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A group of zentai suit wearing teens have fun with transit users in Toronto.Deborah Baic/The Globe and Mail

On almost any other day, Levi Cassidy is pretty easy to spot: The 16-year-old is loud, witty and, oh, did we mention he's a redhead?

But on Halloween, playing Where's Waldo? with him will be more challenging. He and seven of his friends will be head-to-toe in black spandex suits, known as zentai suits, hoping to scare the living daylights out of trick-or-treaters in Toronto. After all, if there's anything scarier than someone dressed as, say, a chainsaw-wielding Leatherface, it's someone you're not even sure is there.

"When it's really dark out, we're really hard to spot," Mr. Cassidy says with a devilish smirk.

While the stretchy suits were once exclusively fetish wear to be worn indoors, Mr. Cassidy and the thousands of others swept up in the zentai trend want to be seen.

If you haven't encountered the body-hugging polyester-spandex sheaths in person, maybe you've noticed them in pop culture. The FX comedy It's Always Sunny in Philadelphia has a character called Green Man - a superhero of sorts with no clear superpowers - who dons a green zentai suit. Then there are the guys in green suits who hammed it up by the penalty box at Vancouver Canucks games last season. Perhaps you spotted the basketball fan covered in beige spandex at a preseason game between the Toronto Raptors and New York Knicks in Montreal last week.

Morphsuits, a British online retailer of zentai suits, has shipped 10,000 of their garments to Canada since January, mostly to teens and twentysomethings, company spokesman Gregor Lawson says. Some buy them for parties (you're pretty much guaranteed free drinks if you wear one to a bar), others for stunts such as skydiving, and then there's the crowd who just want to make mundane activities such as grocery shopping fun.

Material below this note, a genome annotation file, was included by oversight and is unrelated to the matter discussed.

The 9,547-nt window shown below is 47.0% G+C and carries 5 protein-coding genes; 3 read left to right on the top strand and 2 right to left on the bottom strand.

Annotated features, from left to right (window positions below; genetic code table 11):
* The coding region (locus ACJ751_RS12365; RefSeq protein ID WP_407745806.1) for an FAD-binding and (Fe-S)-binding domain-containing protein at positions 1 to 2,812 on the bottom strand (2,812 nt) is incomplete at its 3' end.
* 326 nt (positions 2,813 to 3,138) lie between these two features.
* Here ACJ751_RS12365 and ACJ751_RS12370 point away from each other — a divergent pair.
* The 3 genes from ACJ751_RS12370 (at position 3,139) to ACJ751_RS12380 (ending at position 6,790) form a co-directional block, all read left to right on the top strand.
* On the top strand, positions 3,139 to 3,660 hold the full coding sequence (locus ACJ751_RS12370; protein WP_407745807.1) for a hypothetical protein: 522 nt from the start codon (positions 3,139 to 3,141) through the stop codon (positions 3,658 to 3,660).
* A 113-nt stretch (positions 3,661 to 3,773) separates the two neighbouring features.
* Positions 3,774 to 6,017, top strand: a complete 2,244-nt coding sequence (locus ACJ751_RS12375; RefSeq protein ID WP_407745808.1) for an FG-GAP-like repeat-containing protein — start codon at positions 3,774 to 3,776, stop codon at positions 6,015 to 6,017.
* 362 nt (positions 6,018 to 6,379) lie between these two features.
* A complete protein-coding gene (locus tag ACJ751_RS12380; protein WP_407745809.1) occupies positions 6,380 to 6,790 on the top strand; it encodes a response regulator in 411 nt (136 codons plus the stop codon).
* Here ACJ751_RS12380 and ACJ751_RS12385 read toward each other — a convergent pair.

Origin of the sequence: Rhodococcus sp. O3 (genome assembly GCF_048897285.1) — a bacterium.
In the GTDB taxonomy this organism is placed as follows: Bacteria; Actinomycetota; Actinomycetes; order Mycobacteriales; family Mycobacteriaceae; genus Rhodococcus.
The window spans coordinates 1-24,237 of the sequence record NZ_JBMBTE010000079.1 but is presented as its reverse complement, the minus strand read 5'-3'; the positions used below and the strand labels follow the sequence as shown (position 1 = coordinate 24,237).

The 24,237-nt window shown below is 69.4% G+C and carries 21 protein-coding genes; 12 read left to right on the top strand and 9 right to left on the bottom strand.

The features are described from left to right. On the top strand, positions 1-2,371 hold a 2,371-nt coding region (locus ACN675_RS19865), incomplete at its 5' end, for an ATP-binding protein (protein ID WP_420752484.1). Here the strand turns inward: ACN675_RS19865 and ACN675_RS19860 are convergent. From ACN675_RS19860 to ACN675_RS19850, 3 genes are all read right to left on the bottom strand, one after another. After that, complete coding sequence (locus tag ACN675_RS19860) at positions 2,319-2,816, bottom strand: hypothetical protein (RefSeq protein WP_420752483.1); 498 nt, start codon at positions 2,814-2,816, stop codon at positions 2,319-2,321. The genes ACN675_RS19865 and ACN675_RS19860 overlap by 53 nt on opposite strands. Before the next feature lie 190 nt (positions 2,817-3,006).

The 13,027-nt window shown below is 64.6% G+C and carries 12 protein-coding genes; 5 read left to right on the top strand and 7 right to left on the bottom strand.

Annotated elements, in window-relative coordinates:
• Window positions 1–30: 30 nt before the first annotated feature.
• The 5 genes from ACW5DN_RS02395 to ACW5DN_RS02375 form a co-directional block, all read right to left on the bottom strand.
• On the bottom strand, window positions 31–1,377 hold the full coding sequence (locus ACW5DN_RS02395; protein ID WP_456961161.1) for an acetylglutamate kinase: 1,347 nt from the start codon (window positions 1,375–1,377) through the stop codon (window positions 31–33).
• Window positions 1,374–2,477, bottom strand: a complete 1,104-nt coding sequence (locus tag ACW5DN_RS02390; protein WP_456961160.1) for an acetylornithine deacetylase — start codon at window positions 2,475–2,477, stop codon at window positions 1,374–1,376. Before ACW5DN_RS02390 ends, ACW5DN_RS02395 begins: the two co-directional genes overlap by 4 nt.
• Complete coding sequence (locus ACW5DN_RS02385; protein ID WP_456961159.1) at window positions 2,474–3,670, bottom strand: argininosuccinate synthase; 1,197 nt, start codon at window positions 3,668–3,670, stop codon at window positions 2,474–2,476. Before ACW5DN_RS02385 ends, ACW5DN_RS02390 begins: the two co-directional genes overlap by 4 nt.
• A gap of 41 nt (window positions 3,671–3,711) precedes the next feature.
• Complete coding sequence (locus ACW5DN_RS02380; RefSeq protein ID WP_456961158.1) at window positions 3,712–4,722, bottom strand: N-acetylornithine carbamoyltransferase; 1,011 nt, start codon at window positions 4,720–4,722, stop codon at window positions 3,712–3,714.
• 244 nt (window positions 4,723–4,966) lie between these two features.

Mr. Cassidy and his friends turned heads at Nuit Blanche, the overnight arts festival that took over Toronto streets earlier this month, in their black suits. They spent the night posing for photographs with intrigued passersby, and later revelled in finding their pictures all over Flickr and Facebook.

"It was so satisfying," Mr. Cassidy says. "It's something that you can still sort of go out and not be famous, but have people pay attention to you with no strings attached."

Though he was once kicked out of a mall when he showed up in his suit, he and friend Marta Canneri, 16, agree that their masked fun is always harmless; they've never been tempted to commit any crimes when they're "morphing."

"It gives a bad name to all Morphkind," Ms. Canneri says. "You just feel like you're part of this community of really awesome people."

Dozens of Facebook groups devoted to zentai feature photos of suited-up people in tourist spots, others running marathons in full-body spandex. There's a subtle theme of one-upmanship in the uploads - "Look what I did in my suit."

Marc-André Blier, 19, may be the man to beat among zentai enthusiasts at Queen's University in Kingston.

On a dare, he went to a math exam in his suit last year and has photographic evidence he uploaded to the Queen's University Adventurous Morphsuit Society Facebook page to prove it. Sure, the proctor made him pull down the face cover to compare what he looked like with his ID card, but it still caused a stir.

He entertained kids this past summer when he wore his suit at the camp where he worked. He had to put shorts on top of the suit, though, because the way it hugged his lower half was deemed inappropriate.

Although zentai's place in culture has evolved beyond kink, the suits still cling to every curve of the body - something the eyes can't ignore. The mainstreaming of zentai has been welcomed by some who wear them for fetish purposes, though Morphsuits has tried to distance itself from the fetishism side of the garments, Mr. Lawson says.

Michael Evans, a 48-year-old security supervisor in Cleveland, says it's only in the past two years that he's felt comfortable wearing his zentai suits outside of the house.

He says he's had a tight-clothing fetish since he was a kid but kept his collection of suits - all six of them - hidden from friends for years.

"[I thought]that it would at best creep them out," he says. He identifies himself as heterosexual but says he enjoys seeing both men and women in zentai.

Recently, he appeared at a friend's party in his Spider-Man zentai suit. He's been asked to wear his "Green Man" suit to a friend's coming baby shower.

"To my surprise, when I wear them I get total respect," he says. "I really appreciate the show [ It's Always Sunny in Philadelphia]because it allowed me and many other people to come out of the closet with our fetish."

Both Mr. Cassidy and Ms. Canneri say they've been on the receiving end of ribbing about how their whole bodies are on display in their zentai suits, but it's to be expected.

"Yeah, that's what we get commented on the most: 'nice ass,' " Mr. Cassidy says.